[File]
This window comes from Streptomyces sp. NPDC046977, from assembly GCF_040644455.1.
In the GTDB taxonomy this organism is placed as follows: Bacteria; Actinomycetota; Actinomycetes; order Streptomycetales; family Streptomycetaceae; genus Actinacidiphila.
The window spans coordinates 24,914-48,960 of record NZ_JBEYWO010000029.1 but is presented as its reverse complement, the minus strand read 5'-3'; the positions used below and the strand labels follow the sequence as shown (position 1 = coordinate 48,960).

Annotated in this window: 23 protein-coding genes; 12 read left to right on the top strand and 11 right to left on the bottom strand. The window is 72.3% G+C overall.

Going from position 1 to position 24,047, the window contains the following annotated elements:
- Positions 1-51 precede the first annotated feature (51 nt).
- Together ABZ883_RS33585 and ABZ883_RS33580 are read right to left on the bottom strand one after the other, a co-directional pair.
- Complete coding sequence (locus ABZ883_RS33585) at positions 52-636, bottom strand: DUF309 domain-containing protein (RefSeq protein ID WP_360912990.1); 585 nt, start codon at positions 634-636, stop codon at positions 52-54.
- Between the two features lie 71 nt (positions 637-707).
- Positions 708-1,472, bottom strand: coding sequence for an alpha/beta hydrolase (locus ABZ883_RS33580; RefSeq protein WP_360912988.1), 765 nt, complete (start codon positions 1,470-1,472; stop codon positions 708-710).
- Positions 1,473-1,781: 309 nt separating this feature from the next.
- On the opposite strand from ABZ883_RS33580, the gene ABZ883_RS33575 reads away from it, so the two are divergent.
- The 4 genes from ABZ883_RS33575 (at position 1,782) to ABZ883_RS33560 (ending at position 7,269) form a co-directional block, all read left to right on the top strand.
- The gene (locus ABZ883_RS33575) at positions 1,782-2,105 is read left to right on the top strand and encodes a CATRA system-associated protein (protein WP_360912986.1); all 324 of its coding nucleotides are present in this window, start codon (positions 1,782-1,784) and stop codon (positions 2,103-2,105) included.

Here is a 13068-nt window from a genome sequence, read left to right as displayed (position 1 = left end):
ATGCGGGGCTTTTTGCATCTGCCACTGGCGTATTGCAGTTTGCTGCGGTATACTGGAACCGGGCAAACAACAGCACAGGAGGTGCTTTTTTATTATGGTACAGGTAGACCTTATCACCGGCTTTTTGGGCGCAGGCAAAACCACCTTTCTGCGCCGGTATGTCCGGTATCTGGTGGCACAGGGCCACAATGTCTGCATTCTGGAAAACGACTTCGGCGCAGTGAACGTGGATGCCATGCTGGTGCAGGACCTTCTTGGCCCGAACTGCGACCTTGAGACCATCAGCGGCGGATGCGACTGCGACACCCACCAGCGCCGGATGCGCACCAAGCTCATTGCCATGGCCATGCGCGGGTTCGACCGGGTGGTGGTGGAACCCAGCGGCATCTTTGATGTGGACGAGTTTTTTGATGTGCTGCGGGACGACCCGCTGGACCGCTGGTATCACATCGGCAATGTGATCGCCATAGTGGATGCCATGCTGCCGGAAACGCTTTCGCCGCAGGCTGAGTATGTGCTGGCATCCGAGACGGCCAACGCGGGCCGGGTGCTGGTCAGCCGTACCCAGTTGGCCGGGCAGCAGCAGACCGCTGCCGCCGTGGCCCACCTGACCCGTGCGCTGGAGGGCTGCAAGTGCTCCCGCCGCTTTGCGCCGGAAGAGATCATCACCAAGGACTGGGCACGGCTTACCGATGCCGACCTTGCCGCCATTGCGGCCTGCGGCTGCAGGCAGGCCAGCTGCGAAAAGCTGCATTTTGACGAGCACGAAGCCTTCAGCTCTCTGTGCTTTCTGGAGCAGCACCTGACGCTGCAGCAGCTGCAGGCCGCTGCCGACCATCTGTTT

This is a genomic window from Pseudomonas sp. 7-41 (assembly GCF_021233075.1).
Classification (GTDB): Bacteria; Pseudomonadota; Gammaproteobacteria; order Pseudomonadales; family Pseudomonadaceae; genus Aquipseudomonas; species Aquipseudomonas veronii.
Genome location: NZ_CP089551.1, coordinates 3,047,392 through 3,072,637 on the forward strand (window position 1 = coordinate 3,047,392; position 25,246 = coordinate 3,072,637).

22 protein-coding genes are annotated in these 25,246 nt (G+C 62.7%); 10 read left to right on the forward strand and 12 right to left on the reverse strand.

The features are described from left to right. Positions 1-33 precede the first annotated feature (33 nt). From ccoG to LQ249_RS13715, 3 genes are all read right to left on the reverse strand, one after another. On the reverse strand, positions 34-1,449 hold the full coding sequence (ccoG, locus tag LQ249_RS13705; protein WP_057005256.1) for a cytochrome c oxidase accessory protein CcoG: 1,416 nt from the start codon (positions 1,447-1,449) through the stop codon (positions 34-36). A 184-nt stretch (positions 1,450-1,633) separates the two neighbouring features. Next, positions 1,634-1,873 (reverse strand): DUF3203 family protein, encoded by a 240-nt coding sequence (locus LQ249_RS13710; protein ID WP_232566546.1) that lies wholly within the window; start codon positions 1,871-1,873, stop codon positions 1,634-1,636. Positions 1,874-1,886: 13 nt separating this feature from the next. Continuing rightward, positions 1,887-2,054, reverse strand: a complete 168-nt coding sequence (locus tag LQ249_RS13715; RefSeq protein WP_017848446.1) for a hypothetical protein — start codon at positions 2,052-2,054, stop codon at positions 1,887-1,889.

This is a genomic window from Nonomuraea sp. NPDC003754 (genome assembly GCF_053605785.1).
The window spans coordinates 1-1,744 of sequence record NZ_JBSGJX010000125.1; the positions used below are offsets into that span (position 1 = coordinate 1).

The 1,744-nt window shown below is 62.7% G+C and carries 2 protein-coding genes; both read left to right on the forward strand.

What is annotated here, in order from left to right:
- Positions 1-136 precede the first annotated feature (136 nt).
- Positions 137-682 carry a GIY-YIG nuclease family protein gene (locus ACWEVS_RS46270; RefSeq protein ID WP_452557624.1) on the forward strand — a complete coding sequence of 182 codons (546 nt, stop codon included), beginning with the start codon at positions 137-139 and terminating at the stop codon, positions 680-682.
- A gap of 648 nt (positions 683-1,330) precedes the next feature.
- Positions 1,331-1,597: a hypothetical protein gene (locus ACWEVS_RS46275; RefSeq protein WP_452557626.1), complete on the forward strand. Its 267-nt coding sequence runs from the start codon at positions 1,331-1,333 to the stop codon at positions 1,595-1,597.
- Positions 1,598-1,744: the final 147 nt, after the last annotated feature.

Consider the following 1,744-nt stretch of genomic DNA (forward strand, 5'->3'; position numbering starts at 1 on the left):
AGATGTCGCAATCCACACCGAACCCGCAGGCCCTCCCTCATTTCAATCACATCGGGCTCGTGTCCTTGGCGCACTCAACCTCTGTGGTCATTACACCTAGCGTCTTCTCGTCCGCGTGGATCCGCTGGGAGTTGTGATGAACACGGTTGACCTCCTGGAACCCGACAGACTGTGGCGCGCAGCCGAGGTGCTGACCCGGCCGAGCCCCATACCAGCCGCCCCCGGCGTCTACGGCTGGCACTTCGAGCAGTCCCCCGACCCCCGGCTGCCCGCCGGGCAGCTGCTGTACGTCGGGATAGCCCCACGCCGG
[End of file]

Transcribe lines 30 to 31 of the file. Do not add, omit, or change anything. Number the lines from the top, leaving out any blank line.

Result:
- Positions 1,598-1,744: the final 147 nt, after the last annotated feature.

Consider the following 1,744-nt stretch of genomic DNA (forward strand, 5'->3'; position numbering starts at 1 on the left):